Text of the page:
Virgen del Rosario / Our Lady of the Rosary (Chiquinquirá, Boyacá, Colombia) (1586) – 9 July, 26 December:
In the mid-16th century the Spanish painter Alonso de Narvaez created a portrait of the Virgin of the Rosary. He painted in pigments from the soil, herbs and flowers of the region of modern Colombia and his canvas was a rough 44 inch x 49 inch cloth woven by local Indians. The image of Mary is about a meter high. She has a small, sweet smile, both her face and the Divine Child’s are light coloured and she looks like she’s about to take a step. She wears a white toque, a rose-coloured robe and a sky blue cape. A Rosary hangs from the little finger of her left hand and she holds a sceptre in her right. She holds the Christ Child cradled in her left arm and looks toward Him. Christ has a little bird tied to His thumb and a small Rosary hangs from His left hand. To either side of Mary stand Saint Anthony of Padua and Saint Andrew the Apostle, the personal Patrons of the colonist, Don Antonio de Santana and Monk, Andrés Jadraque, who commissioned the work.
In 1562 the portrait was placed in a rustic Chapel. It was exposed to the air, the roof leaked and soon the damage caused by the humidity and sun completely obscured the image. In 1577 the damaged painting was moved to Chiquinquirá, Colombia and stored in an unused room. In 1585 Maria Ramos, a pious woman from Seville, cleaned up the little Chapel and hung the faded canvas in it. Though the image was in terrible shape, she loved to sit and contemplate it.
On Friday 26 December 1586 the faded, damaged image was suddenly restored. It’s colours were bright, the canvas cleaner, the image clear and seemingly brand new. The healing of the image continued as small holes and tears in the canvas miraculously self-sealed. It still has traces of its former damage and the figures seem brighter and clearer from a distance than up close. For 300 years the painting hung unprotected and thousands of objects were touched against the frail cotton cloth by pilgrims. This rough treatment should have destroyed it but it healed and survives. In 1829, Pope Pius VII declared Our Lady of Chiquinquirá Patroness of Colombia and granted a special liturgy. In 1897 a thick glass plate was placed over it to shield the painting from the weather and the excess zeal of the faithful. The image was canonically crowned in 1919 and in 1927 her sanctuary declared a Basilica.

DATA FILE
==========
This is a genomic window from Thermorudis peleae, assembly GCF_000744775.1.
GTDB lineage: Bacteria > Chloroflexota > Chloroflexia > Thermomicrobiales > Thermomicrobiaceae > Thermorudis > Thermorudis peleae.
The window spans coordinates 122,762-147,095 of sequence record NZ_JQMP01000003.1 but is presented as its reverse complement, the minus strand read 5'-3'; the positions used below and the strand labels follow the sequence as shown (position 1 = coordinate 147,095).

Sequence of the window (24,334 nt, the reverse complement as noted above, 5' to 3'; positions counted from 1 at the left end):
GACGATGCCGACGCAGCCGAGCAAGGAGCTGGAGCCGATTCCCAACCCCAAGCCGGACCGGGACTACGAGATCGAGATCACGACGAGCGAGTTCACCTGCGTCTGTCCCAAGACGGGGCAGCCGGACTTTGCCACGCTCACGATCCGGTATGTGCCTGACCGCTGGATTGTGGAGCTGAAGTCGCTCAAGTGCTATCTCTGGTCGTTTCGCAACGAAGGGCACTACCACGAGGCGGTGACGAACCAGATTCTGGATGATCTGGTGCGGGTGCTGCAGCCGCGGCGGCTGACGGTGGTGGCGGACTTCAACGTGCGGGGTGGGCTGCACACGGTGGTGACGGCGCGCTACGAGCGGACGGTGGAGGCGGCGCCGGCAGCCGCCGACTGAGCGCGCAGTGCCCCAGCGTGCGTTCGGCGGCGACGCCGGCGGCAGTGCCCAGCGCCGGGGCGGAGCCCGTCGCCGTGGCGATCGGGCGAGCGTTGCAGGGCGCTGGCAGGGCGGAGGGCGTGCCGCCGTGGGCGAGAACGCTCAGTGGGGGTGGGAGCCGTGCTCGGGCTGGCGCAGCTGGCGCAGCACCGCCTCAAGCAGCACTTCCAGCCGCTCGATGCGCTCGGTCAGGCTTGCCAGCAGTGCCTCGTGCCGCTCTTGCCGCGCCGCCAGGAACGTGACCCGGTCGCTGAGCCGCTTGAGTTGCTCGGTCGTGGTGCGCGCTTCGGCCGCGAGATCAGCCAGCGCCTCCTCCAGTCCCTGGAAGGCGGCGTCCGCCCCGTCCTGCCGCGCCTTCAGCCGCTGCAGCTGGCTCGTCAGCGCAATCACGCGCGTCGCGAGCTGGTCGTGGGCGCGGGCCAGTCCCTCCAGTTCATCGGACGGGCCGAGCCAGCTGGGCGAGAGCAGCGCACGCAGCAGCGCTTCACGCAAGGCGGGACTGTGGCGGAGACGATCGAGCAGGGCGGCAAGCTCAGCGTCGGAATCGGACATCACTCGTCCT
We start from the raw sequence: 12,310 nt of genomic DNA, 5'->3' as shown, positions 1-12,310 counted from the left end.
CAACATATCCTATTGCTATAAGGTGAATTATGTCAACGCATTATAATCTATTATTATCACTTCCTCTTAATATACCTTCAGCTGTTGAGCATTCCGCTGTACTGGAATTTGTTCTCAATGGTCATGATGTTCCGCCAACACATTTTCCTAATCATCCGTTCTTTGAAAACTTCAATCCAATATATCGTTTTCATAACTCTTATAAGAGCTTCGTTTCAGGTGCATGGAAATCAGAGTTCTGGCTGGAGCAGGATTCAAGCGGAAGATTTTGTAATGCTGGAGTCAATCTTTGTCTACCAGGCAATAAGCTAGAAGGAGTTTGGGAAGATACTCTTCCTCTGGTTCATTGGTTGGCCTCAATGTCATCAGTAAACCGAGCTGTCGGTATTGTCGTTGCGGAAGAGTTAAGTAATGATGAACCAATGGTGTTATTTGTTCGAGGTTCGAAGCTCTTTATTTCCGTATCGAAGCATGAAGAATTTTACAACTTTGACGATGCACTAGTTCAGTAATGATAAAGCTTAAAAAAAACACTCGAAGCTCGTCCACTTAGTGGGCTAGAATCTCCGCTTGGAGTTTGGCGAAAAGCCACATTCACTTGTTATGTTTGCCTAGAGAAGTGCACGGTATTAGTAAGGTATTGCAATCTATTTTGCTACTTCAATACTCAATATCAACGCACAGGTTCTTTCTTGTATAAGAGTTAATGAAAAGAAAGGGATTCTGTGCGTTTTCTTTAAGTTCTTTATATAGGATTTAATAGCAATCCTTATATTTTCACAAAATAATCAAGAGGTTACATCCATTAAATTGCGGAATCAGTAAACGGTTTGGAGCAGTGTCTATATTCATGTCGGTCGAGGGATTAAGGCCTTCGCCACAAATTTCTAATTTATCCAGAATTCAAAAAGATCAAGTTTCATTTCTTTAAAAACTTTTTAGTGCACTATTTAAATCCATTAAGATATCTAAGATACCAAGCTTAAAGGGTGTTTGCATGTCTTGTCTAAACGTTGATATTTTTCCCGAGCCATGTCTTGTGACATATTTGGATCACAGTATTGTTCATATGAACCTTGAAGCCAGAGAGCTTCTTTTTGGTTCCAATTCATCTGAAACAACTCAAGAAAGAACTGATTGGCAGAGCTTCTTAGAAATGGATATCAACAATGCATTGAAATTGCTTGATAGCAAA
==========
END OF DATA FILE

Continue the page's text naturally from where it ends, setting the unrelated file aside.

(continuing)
Patronages – Colombia (1829), Venezuelan National Guard.
St Augustine Zhao Rong, Priest and Martyr (Died + 1815) and his 119 companions or Martyrs of China (Died 1648–1930, Qing dynasty and Republic of China) (Optional Memorial): 25 priests, friars, nuns, seminarians and lay people. The 87 Chinese Catholics and 33 Western missionaries, from the mid-17th century to 1930, were martyred because of their ministry and, in some cases, for their refusal to apostatise.
Many died in the Boxer Rebellion, in which xenophobic peasants slaughtered 30,000 Chinese converts to Christianity along with missionaries and other foreigners.
Canonised on 1 October 2000 by Pope John Paul II in Rome.
Full story here:
Bl Adrian Fortescue TOSD (1476-1539) Martyr